When a plaintiff (judgment creditor) is awarded damages in a lawsuit, he/she needs to take certain steps to enforce the judgment. In some circumstances, the judgment creditor may need to seize bank account assets or garnish wages to enforce his/her judgment. Read on to learn more.
How to Execute a Bank Levies in California:
If a judgment debtor fails to pay the judgment creditor, the judgment creditor may be able to execute a bank levy to collect unpaid debts. A bank levy permits judgment creditors to have a judgment debtor’s bank account seized in order to satisfy the payment of an outstanding debt.
In order to execute a bank levy, the judgment creditor will have to locate the judgment debtor’s bank account. The judgment creditor can conduct an Debtor’s Examination (this is a formal court proceeding) in which he/she can question the judgment debtor about the nature and value of their bank account(s).
Once the desired information is obtained, the judgment creditor will have to obtain a Writ of Execution and complete a Notice of Levy. The Writ of Execution is a court order instructing the sheriff to seize the judgment debtor’s property in the county in which the bank account is located.
Upon obtaining a Writ of Execution, the judgment creditor will need to write a letter to the levying officer (oftentimes, the Sheriff is the designated levy official for the county) and explain what needs to be done in order to seize the property (bank account).
Next, the judgment creditor will need to hire a registered process server to open a file at the local sheriff’s office and provide a copy of the Writ of Execution, Notice of Levy, letter of instruction, and proof of payment of levy fees. Once the registered process server has filed the required documents with the levying agency, he/she can serve the levy on the bank. The levy officer will distribute the proceeds to the judgment creditor.
Note, the debtor’s name must be on the bank account in order for a levy to be placed against it.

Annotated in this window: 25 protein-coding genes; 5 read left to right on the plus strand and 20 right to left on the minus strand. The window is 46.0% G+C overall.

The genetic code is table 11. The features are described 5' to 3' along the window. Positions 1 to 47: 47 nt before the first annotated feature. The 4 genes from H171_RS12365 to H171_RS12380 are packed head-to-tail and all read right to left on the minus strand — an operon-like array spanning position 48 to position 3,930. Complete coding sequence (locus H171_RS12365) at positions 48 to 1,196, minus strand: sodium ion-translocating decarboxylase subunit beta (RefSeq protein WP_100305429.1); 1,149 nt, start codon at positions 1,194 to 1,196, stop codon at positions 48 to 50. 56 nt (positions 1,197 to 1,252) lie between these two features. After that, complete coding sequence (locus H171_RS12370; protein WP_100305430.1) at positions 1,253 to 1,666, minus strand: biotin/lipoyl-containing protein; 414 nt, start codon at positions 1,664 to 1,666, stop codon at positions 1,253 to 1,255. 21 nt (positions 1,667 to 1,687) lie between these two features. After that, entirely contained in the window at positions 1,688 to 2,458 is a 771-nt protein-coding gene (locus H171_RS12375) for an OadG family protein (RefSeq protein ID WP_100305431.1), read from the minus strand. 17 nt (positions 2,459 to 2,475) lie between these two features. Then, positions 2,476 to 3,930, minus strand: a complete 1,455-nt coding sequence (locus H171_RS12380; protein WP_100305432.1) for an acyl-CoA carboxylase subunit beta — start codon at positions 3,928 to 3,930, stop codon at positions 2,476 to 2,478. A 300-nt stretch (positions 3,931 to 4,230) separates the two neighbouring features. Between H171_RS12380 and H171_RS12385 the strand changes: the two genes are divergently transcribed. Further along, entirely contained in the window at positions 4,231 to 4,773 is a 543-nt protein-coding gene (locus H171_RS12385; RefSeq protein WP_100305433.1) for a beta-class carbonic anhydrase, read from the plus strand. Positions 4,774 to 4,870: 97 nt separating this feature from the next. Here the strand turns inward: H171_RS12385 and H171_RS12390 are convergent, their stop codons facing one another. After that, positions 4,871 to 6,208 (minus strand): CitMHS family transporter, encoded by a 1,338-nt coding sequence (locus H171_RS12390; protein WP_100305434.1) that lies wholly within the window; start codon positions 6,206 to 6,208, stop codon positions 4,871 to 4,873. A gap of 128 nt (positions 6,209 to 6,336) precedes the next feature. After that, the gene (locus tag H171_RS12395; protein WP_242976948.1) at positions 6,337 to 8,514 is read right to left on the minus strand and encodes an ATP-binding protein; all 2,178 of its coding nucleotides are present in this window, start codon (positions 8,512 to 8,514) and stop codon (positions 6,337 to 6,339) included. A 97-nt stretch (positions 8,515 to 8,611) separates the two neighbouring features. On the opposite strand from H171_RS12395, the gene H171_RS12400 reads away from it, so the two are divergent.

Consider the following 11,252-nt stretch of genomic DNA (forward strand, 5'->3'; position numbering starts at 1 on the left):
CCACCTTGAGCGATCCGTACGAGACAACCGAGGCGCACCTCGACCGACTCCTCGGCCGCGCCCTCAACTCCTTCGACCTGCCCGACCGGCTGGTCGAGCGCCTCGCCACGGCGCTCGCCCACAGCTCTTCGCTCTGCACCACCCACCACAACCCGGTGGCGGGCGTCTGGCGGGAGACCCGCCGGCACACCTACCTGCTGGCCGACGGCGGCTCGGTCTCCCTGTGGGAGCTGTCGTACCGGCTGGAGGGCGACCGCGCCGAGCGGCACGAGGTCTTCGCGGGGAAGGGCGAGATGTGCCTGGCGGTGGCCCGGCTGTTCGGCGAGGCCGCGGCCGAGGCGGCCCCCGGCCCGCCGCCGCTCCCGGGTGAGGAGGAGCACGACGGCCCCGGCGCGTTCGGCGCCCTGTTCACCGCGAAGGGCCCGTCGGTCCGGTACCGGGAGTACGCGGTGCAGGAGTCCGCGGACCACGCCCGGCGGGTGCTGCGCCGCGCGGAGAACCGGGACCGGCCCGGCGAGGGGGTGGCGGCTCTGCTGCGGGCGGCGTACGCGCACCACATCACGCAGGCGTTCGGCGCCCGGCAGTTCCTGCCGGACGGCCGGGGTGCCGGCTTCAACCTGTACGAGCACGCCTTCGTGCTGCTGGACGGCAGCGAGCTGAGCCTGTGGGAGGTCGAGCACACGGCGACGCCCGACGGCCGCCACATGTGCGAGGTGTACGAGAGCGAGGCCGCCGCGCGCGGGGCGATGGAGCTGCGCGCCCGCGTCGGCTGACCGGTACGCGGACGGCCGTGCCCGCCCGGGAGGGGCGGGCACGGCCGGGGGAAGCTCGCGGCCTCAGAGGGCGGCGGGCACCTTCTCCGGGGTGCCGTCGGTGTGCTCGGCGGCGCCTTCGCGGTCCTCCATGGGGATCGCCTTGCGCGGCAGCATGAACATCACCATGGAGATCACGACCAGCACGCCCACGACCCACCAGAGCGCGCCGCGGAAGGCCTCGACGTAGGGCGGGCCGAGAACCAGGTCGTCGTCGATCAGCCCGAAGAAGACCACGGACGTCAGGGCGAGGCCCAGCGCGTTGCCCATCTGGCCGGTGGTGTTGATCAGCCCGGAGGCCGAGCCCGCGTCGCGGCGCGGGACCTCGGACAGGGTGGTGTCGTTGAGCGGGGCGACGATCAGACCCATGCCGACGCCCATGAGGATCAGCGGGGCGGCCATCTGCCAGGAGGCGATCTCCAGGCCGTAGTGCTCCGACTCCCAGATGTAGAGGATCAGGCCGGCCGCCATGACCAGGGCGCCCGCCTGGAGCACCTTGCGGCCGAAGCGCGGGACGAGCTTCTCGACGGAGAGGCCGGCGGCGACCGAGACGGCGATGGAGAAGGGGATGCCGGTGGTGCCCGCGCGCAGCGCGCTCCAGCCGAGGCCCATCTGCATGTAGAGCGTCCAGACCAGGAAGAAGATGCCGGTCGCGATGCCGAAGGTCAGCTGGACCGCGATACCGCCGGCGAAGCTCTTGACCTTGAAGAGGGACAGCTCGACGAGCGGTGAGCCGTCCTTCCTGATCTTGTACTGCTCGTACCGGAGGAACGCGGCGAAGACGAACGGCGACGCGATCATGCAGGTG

The judgment debtor has approximately 10 days to oppose the bank levy before the sheriff sends the money to the judgment creditor.
How to Execute Wage Garnishments in California:
Under California State law, if a judgment debtor is working, a judgment creditor can intercept up to 25% of wages to pay an outstanding debt. The judgment debtor must receive regular wages, not be subject to existing wage garnishments, and his/her pay must be above the poverty line.
The judgment creditor will have to locate the judgment debtor’s workplace. If the judgment creditor is unable to determine the location, he/she can conduct an Debtor’s Examination to find out. Once the judgment creditor finds out where the judgment debtor works, the judgment creditor will need to fill out the Writ of Execution and complete an Application for Earnings Withholding.
Once the judgment creditor obtains the requested order, he/she will need to hire a registered process server to serve the employer with the necessary papers for the wage garnishment. The registered process server will need to complete the Earning Withholding Order using the information from the Writ of Execution. The process server must also serve the employer with the Employer's Return and Employee Instructions.
At Direct Legal Support, Inc., we provide bank levy and wage garnishment services to residents throughout the State of California. You can contact us for more information about our services at 1-800-675-KERN or click here.